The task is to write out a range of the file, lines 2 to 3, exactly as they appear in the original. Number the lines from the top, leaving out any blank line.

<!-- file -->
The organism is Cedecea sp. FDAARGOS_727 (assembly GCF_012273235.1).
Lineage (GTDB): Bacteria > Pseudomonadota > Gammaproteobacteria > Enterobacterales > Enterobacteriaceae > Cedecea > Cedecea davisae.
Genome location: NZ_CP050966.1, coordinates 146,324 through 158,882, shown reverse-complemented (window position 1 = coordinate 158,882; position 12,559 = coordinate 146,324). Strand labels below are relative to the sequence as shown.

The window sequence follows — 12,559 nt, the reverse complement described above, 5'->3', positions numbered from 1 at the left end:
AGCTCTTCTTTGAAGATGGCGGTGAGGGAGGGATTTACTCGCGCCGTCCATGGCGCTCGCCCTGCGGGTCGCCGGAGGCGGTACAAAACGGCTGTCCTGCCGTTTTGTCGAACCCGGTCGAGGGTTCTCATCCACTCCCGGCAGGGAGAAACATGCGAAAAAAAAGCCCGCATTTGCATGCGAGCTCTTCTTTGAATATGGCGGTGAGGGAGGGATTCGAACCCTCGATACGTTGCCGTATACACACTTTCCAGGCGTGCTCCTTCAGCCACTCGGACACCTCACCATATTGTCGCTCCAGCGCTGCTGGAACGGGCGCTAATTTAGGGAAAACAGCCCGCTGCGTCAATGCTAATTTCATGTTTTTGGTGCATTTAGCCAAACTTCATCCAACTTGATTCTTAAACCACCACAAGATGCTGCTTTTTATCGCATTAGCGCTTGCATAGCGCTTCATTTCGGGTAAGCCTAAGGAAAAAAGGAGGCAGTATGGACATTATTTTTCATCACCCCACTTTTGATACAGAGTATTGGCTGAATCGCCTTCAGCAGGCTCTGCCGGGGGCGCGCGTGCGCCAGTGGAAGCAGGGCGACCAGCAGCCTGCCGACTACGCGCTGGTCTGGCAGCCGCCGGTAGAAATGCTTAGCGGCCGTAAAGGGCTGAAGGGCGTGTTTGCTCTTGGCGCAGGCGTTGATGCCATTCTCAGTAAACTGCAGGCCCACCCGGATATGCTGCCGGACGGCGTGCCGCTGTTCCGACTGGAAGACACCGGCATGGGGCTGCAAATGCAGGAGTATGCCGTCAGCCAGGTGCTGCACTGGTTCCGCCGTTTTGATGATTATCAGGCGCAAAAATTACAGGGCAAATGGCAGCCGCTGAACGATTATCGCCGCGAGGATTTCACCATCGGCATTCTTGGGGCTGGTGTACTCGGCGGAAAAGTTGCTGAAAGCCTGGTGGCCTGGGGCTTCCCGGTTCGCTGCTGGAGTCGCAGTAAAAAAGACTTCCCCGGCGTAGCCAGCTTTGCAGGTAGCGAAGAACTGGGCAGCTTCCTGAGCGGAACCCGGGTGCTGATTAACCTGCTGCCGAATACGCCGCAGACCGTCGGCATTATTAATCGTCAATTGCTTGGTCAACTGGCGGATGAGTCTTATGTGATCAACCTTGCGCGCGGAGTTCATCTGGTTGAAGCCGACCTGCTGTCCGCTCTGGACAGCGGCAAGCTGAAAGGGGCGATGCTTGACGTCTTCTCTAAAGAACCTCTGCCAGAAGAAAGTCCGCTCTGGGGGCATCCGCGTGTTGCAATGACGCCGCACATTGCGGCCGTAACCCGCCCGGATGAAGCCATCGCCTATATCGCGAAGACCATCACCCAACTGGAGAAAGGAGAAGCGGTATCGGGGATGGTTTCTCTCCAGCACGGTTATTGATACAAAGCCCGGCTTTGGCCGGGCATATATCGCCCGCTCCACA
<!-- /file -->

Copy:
Lineage (GTDB): Bacteria > Pseudomonadota > Gammaproteobacteria > Enterobacterales > Enterobacteriaceae > Cedecea > Cedecea davisae.
Genome location: NZ_CP050966.1, coordinates 146,324 through 158,882, shown reverse-complemented (window position 1 = coordinate 158,882; position 12,559 = coordinate 146,324). Strand labels below are relative to the sequence as shown.